“Fucking hell,” Mr. Fabulous snapped as he tried to scrape the remnants of a bright-pink bubble off his costume. He wasn’t having much luck; it was incredibly sticky.
“At least it wasn’t an acid one,” I said as I scanned ahead for our quarry. The acid bubbles were bright green, and would have eaten through Mr. Fabulous’s suit and into his skin in seconds. There were steaming pockmarks in the brick sidewalk where those ones had touched down. The blue bubbles froze things, which was a little better but not much if they hit you. All in all, the pink ones were fairly tame.
“Oh yeah, wonderful,” Mr. Fabulous said as he swiped fruitlessly at his shoulder. I pulled him aside before he stepped into an acid crater, but he shrugged away my hand. “Unless you know a quick way to get this shit off, don’t bother me.”
Mr. Fabulous and I shared a manager and were both heavily sponsored by GenCorp, so we were often called in for the same jobs. He had super speed and super strength, and was one of the few Heroes I knew of who didn’t also have pretty unsuper side effects to go along with his powers. Mr. Fabulous wore what I guess I’d call a tactical tuxedo, good against bullets and knives, and close-fitting enough that there were whole blogs devoted to his ass in those pants. I might have bookmarked one of them. Or two.
Hey, I might not be able to touch anyone but myself, but I could appreciate a nice ass, okay? In fact, his ass was the nicest thing about Mr. Fabulous. His personality sure wasn’t anything to write home about.
Another bubble floated back toward us: blue, nasty. I popped it with the trash can lid I’d picked up a block back, and a sheen of ice spread across the front of the metal. I could see it, but I barely felt the temperature difference. Distantly, I heard the familiar strains of Bubbles the Clown’s theme song, sung at a shrill and desperate pitch. We were getting close.
Mr. Fabulous was still trying to scrape pink off his shoulder. “Zane, what the hell does it matter?” I muttered as I snagged another blue bubble out of the air before it could hit the door of an apartment building. This wasn’t the nicest corner of Panopolis—nothing really was nice so close to Spartan Park—but there were plenty of residences around, and plenty of people who could be hurt by these bubbles if we didn’t move fast. “Just leave it alone and focus!”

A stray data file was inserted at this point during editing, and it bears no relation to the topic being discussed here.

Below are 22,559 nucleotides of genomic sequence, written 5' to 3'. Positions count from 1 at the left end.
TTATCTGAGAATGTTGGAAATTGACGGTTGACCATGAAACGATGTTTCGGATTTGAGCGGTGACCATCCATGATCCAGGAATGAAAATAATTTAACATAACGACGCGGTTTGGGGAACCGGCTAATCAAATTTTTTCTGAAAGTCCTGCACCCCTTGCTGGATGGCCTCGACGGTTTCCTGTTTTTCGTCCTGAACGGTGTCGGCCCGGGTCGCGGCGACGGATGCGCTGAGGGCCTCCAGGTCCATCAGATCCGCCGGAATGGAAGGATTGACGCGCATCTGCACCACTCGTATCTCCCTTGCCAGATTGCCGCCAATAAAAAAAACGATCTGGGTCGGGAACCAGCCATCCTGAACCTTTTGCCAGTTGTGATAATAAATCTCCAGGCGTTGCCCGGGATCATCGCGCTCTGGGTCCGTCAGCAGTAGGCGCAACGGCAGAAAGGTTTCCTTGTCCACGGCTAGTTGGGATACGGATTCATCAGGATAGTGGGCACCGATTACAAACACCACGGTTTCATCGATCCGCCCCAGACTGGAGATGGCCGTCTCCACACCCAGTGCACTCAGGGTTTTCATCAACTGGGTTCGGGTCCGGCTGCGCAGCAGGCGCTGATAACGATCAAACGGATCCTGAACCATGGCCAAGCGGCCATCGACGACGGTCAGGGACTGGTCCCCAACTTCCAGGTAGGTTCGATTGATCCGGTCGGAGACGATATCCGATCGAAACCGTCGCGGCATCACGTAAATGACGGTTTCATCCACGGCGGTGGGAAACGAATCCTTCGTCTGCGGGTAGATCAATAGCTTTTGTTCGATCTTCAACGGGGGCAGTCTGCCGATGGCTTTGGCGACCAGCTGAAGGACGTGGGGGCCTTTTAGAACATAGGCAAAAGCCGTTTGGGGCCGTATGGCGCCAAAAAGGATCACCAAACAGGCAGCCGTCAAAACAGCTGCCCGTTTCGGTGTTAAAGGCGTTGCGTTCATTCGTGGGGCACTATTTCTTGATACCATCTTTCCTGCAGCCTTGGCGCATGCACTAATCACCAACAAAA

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Cari Z was a bookworm as a child and remains one to this day. In an effort to combat her antisocial reading behavior, she did all sorts of crazy things, from competitive gymnastics to alligator wresting (who even knew that was legal!) to finally joining the Peace Corps, which promptly sent her and her husband to the wilds of West Africa, stuck them in a hut, and said, “See ya!” She also started writing, because some things she just thought she could do better. She’s still climbing that ladder, but can’t stop herself from writing, or from sharing what she creates.
Cari enjoys a wide range of literary genres, from the classics (get ‘im, Ahab) to science fiction and fantasy of all types, to historical fiction and reference materials (no, seriously, there are so many great encyclopedias out there). She writes in a wide range of genres as well, but somehow 90% of what she produces ends up falling into the broad and exciting category of m/m erotica. There’s a sprinkling of f/m and f/f and even m/f/m in her repertoire, but her true love is man love. And there’s a lot of love to go around.
Cari has published short stories, novellas, and novels with numerous print and e-presses, and she also offers up a tremendous amount of free content on Literotica.com, under the name Carizabeth.